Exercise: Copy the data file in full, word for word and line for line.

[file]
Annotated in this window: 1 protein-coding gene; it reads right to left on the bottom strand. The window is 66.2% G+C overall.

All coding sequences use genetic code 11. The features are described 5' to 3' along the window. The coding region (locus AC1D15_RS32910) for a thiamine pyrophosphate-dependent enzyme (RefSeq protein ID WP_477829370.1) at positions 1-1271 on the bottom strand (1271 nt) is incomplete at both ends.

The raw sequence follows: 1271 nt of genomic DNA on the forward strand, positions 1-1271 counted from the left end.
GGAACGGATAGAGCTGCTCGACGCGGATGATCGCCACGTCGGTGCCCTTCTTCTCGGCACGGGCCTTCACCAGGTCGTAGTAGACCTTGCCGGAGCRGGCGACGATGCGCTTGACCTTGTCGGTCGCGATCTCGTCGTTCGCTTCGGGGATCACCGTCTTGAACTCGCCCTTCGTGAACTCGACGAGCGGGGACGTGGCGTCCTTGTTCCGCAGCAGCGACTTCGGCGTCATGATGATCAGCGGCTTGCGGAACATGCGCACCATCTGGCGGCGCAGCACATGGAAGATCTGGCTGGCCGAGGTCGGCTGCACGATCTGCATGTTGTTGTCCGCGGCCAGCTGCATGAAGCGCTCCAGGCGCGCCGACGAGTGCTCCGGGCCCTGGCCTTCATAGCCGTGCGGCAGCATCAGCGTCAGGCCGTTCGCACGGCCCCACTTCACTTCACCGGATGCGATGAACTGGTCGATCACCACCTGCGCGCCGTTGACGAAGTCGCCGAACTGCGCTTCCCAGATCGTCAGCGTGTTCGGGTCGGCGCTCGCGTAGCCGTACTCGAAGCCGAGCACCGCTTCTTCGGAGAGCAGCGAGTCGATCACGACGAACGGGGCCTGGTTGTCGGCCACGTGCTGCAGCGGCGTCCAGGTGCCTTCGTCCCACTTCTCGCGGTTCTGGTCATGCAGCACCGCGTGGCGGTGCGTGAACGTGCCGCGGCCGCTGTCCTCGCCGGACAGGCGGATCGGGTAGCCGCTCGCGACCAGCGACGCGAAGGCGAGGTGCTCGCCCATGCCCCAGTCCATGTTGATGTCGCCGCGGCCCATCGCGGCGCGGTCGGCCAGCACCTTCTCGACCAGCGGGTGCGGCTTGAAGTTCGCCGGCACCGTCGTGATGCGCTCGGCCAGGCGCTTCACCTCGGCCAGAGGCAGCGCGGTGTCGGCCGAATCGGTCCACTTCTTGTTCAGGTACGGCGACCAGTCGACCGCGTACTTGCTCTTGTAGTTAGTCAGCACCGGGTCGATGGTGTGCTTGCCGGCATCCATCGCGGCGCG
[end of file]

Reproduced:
Annotated in this window: 1 protein-coding gene; it reads right to left on the bottom strand. The window is 66.2% G+C overall.

All coding sequences use genetic code 11. The features are described 5' to 3' along the window. The coding region (locus AC1D15_RS32910) for a thiamine pyrophosphate-dependent enzyme (RefSeq protein ID WP_477829370.1) at positions 1-1271 on the bottom strand (1271 nt) is incomplete at both ends.

The raw sequence follows: 1271 nt of genomic DNA on the forward strand, positions 1-1271 counted from the left end.
GGAACGGATAGAGCTGCTCGACGCGGATGATCGCCACGTCGGTGCCCTTCTTCTCGGCACGGGCCTTCACCAGGTCGTAGTAGACCTTGCCGGAGCRGGCGACGATGCGCTTGACCTTGTCGGTCGCGATCTCGTCGTTCGCTTCGGGGATCACCGTCTTGAACTCGCCCTTCGTGAACTCGACGAGCGGGGACGTGGCGTCCTTGTTCCGCAGCAGCGACTTCGGCGTCATGATGATCAGCGGCTTGCGGAACATGCGCACCATCTGGCGGCGCAGCACATGGAAGATCTGGCTGGCCGAGGTCGGCTGCACGATCTGCATGTTGTTGTCCGCGGCCAGCTGCATGAAGCGCTCCAGGCGCGCCGACGAGTGCTCCGGGCCCTGGCCTTCATAGCCGTGCGGCAGCATCAGCGTCAGGCCGTTCGCACGGCCCCACTTCACTTCACCGGATGCGATGAACTGGTCGATCACCACCTGCGCGCCGTTGACGAAGTCGCCGAACTGCGCTTCCCAGATCGTCAGCGTGTTCGGGTCGGCGCTCGCGTAGCCGTACTCGAAGCCGAGCACCGCTTCTTCGGAGAGCAGCGAGTCGATCACGACGAACGGGGCCTGGTTGTCGGCCACGTGCTGCAGCGGCGTCCAGGTGCCTTCGTCCCACTTCTCGCGGTTCTGGTCATGCAGCACCGCGTGGCGGTGCGTGAACGTGCCGCGGCCGCTGTCCTCGCCGGACAGGCGGATCGGGTAGCCGCTCGCGACCAGCGACGCGAAGGCGAGGTGCTCGCCCATGCCCCAGTCCATGTTGATGTCGCCGCGGCCCATCGCGGCGCGGTCGGCCAGCACCTTCTCGACCAGCGGGTGCGGCTTGAAGTTCGCCGGCACCGTCGTGATGCGCTCGGCCAGGCGCTTCACCTCGGCCAGAGGCAGCGCGGTGTCGGCCGAATCGGTCCACTTCTTGTTCAGGTACGGCGACCAGTCGACCGCGTACTTGCTCTTGTAGTTAGTCAGCACCGGGTCGATGGTGTGCTTGCCGGCATCCATCGCGGCGCG